Median home values trend lower, sales rise

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Home prices continued to fall in most metro areas over the 12 months that ended in September, even as more houses were sold, according to the National Association of Realtors.

Nationally, the median price of a single-family home fell 4.7 percent in the third quarter of 2011, compared to the third quarter of 2010, the Realtors say. Half of the homes sold in the United States cost more than $169,500 from July through September this year, down 4.7 percent from the median price of $177,800 in the third quarter of 2010.

The Realtors count prices on home resales in 150 metropolitan areas from Abilene, Texas, to Youngstown, Ohio, and from Honolulu to Portland, Maine. Prices went up year-over-year in 39 of those metro areas, and fell in the other 111.

While median home values fell in three-fourths of markets, the number of houses sold was up in all 50 states, says Lawrence Yun, the Realtors’ chief economist. Nationally, the sales pace rose 17 percent in the third quarter, compared to the same period a year earlier. “The good news is inventory levels have been trending gradually down,” Yun says.

Prices fell by double-digit percentages in the 10 coldest housing markets, led by Mobile, Ala.

Top fallers
Mobile, Ala. -17.7 percent
Phoenix-Mesa-Scottsdale, Ariz. -17.6 percent
Allentown-Bethlehem-Easton, Pa.-N.J. -17.5 percent
Salt Lake City -15.3 percent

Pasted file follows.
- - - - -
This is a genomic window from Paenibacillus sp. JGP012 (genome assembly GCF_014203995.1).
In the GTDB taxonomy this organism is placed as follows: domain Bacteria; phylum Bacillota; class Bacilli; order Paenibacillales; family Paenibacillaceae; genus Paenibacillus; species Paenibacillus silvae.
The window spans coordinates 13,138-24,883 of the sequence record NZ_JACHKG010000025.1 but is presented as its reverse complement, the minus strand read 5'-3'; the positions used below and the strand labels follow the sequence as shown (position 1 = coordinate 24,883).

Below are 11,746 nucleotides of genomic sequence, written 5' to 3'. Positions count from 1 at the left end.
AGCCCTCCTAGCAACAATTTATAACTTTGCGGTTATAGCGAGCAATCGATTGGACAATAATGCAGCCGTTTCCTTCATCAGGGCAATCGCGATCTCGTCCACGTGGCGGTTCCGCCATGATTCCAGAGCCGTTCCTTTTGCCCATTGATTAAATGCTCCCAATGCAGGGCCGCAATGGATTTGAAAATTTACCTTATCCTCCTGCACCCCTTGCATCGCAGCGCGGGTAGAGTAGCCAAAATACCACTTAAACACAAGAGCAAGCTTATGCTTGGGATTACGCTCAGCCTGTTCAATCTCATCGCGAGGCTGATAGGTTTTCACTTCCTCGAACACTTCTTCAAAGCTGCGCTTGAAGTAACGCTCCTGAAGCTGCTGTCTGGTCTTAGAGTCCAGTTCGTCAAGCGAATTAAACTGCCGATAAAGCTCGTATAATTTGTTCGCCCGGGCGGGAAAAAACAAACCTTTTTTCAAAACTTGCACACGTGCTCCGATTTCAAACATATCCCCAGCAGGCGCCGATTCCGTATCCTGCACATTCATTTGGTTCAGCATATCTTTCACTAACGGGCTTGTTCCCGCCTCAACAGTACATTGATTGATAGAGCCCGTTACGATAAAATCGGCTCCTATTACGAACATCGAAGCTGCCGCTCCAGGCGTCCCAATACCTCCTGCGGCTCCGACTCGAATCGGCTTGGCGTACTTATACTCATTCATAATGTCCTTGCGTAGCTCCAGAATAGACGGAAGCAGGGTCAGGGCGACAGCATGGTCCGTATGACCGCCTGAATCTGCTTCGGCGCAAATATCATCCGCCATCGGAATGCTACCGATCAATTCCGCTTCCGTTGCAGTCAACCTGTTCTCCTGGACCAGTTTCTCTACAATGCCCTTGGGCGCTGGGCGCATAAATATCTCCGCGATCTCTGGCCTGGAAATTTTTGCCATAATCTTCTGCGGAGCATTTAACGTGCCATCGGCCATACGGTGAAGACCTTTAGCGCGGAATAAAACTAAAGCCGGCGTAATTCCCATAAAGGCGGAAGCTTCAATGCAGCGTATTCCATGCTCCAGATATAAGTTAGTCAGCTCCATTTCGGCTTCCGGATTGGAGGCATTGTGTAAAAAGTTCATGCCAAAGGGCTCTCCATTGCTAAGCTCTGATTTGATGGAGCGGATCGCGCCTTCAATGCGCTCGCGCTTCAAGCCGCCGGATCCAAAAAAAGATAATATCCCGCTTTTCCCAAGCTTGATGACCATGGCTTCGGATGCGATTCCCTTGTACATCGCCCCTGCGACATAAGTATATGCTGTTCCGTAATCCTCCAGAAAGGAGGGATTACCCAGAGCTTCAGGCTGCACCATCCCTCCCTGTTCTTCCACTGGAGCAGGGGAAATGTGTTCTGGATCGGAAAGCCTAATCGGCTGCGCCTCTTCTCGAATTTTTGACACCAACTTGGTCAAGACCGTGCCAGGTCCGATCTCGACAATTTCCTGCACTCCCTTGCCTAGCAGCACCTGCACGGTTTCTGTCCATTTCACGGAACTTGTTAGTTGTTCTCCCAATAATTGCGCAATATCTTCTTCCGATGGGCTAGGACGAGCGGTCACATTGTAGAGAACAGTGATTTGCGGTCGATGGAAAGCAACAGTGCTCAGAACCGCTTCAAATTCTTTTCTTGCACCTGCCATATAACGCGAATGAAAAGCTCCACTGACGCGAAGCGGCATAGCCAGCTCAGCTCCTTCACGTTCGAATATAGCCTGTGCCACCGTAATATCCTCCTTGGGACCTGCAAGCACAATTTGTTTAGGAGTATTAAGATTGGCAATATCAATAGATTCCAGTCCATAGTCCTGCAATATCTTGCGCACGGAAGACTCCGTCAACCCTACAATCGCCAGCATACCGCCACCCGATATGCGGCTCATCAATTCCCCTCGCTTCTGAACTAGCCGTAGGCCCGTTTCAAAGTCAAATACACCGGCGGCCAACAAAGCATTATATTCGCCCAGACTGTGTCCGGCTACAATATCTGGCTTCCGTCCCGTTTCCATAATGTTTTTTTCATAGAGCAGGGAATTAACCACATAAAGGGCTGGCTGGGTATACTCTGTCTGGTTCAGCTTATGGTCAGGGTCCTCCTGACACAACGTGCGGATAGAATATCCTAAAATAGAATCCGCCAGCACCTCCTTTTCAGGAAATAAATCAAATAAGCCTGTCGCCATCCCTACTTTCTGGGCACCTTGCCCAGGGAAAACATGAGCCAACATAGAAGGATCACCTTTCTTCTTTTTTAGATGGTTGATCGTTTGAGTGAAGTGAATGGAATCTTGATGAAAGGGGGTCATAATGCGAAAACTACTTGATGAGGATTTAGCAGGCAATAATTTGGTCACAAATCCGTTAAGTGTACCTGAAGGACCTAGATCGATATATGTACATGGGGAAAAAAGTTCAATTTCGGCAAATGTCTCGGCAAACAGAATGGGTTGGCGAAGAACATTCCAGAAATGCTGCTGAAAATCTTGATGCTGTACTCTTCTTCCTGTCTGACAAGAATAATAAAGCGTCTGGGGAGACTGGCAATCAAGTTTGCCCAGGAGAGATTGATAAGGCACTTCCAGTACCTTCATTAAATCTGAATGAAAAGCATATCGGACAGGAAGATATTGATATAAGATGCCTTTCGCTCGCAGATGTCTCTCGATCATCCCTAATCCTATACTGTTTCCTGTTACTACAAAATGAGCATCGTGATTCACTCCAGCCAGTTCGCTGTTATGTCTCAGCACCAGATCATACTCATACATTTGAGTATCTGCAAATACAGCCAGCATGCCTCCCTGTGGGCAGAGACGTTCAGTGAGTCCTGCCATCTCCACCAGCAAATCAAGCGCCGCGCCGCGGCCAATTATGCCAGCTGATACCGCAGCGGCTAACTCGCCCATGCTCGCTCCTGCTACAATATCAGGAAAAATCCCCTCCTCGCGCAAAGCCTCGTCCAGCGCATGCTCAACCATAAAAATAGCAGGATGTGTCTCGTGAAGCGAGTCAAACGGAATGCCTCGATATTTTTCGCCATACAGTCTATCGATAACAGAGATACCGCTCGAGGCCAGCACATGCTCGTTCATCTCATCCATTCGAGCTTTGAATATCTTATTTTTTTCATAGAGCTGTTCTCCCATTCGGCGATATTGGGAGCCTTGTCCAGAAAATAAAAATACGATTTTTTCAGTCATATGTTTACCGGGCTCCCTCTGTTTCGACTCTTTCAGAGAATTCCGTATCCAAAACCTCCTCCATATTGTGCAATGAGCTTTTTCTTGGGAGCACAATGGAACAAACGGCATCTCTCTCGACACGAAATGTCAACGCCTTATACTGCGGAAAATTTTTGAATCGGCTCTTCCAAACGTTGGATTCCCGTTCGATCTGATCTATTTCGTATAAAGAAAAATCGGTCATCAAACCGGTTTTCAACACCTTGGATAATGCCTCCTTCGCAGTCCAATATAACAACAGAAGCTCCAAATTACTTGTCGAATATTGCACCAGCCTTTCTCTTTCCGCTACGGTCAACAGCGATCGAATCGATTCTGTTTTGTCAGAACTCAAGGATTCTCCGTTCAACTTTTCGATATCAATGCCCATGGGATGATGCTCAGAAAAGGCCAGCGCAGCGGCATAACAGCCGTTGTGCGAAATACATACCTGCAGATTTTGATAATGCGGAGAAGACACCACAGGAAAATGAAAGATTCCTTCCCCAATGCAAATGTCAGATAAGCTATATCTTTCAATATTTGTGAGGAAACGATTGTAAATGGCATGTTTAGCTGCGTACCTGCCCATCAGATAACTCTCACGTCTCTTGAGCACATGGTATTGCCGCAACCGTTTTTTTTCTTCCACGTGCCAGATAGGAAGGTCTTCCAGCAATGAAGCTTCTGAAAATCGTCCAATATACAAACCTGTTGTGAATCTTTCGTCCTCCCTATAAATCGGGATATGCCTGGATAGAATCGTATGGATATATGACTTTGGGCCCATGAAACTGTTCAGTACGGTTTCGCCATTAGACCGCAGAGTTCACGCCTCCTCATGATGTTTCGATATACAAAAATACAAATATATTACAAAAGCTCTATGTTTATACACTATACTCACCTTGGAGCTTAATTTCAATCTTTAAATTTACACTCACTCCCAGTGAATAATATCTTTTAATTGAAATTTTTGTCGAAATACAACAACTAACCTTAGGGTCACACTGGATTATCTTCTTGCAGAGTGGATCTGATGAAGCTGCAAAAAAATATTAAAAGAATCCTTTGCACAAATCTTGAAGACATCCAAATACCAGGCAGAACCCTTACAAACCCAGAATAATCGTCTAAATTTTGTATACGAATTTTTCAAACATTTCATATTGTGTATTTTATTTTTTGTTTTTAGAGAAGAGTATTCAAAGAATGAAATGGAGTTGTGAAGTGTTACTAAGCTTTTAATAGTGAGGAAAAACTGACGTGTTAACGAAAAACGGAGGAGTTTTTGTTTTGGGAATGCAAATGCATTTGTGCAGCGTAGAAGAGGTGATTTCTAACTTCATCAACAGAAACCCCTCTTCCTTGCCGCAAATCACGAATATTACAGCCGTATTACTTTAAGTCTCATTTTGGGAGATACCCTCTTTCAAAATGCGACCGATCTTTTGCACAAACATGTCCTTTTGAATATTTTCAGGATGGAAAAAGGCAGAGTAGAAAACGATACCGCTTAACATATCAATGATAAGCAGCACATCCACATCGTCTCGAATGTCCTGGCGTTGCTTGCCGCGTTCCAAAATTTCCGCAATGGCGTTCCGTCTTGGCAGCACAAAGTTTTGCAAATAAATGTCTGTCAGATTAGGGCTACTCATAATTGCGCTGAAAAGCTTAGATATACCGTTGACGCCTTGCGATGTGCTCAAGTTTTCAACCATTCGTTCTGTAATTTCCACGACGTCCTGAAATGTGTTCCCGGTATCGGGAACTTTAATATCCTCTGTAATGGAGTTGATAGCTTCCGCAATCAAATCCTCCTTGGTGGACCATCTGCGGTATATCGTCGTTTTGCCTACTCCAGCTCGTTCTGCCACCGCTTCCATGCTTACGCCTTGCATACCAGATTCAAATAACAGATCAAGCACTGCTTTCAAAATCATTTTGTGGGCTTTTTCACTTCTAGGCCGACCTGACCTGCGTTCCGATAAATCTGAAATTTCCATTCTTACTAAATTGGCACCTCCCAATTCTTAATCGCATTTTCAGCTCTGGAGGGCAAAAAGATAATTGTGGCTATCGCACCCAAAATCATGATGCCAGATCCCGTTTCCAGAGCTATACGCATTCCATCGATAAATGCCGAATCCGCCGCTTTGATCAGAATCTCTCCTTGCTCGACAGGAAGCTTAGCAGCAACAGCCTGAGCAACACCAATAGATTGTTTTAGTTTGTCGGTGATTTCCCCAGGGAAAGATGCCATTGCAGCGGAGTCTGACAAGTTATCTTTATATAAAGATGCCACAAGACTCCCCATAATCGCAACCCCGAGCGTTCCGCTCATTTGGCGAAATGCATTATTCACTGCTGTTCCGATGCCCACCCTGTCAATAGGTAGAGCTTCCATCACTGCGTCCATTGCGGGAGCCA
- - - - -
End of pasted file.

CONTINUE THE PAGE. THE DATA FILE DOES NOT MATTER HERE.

Gulfport-Biloxi, Miss. -12.7 percent
Miami-Fort Lauderdale-Miami Beach -12.7 percent
Rockford, Ill. -12.5 percent
Virginia Beach-Norfolk-Newport News, Va.-N.C. -11.6 percent
Tucscon, Ariz. -11.5 percent
Akron, Ohio -11.4 percent

The markets with the fastest-falling prices include some major metropolitan areas, such as Phoenix, Miami-Fort Lauderdale and Virginia Beach, Va. By contrast, the places where prices are rising tend to be smaller metro areas.

Top risers
Grand Rapids, Mich. 23.7 percent
South Bend-Mishawaka, Ind. 19.8 percent
Palm Bay-Melbourne-Titusville, Fla. 17.7 percent
Youngstown-Warren-Boardman, Ohio-Pa. 13.1 percent
Green Bay, Wis. 12.6 percent
Canton-Massillon, Ohio 11.6 percent
Peoria, Ill. 11.1 percent
Binghamton, N.Y. 10.6 percent
Jackson, Miss. 7.6 percent
Spartanburg, S.C. 7.4 percent

Yun says about 30 percent of home sales in the third quarter were “distressed” — that is, they were short sales or foreclosures. These homes typically sell at about a 20 percent discount, Yun says.

Housing economists say homes have become more affordable in the past few years, but they say too many would-be buyers can’t take advantage of the improved affordability.

“Many households cannot finance first-time or trade-up home purchases to take advantage of lower home prices because of much stricter mortgage lending standards,” says David Stiff, chief economist for Fiserv, a financial services tech company that issues the Fiserv Case-Shiller home price indexes. “But even households with access to mortgage credit are hesitant to buy homes while job growth is weak and consumer confidence is low.”

Yun says mortgage lending standards are “unnecessarily restrictive,” and says investors are taking advantage of tight lending conditions by “paying cash for undervalued homes.”

Ron Phipps, president of the National Association of Realtors, says: “For people with secure jobs, good credit and long-term plans, today’s conditions will be remembered as a golden opportunity to enter the housing market.”

Stiff says he expects home prices to stabilize next year as homebuyers become more confident. But he doesn’t expect a rapid rebound in home prices, because there are so many foreclosed homes on the market.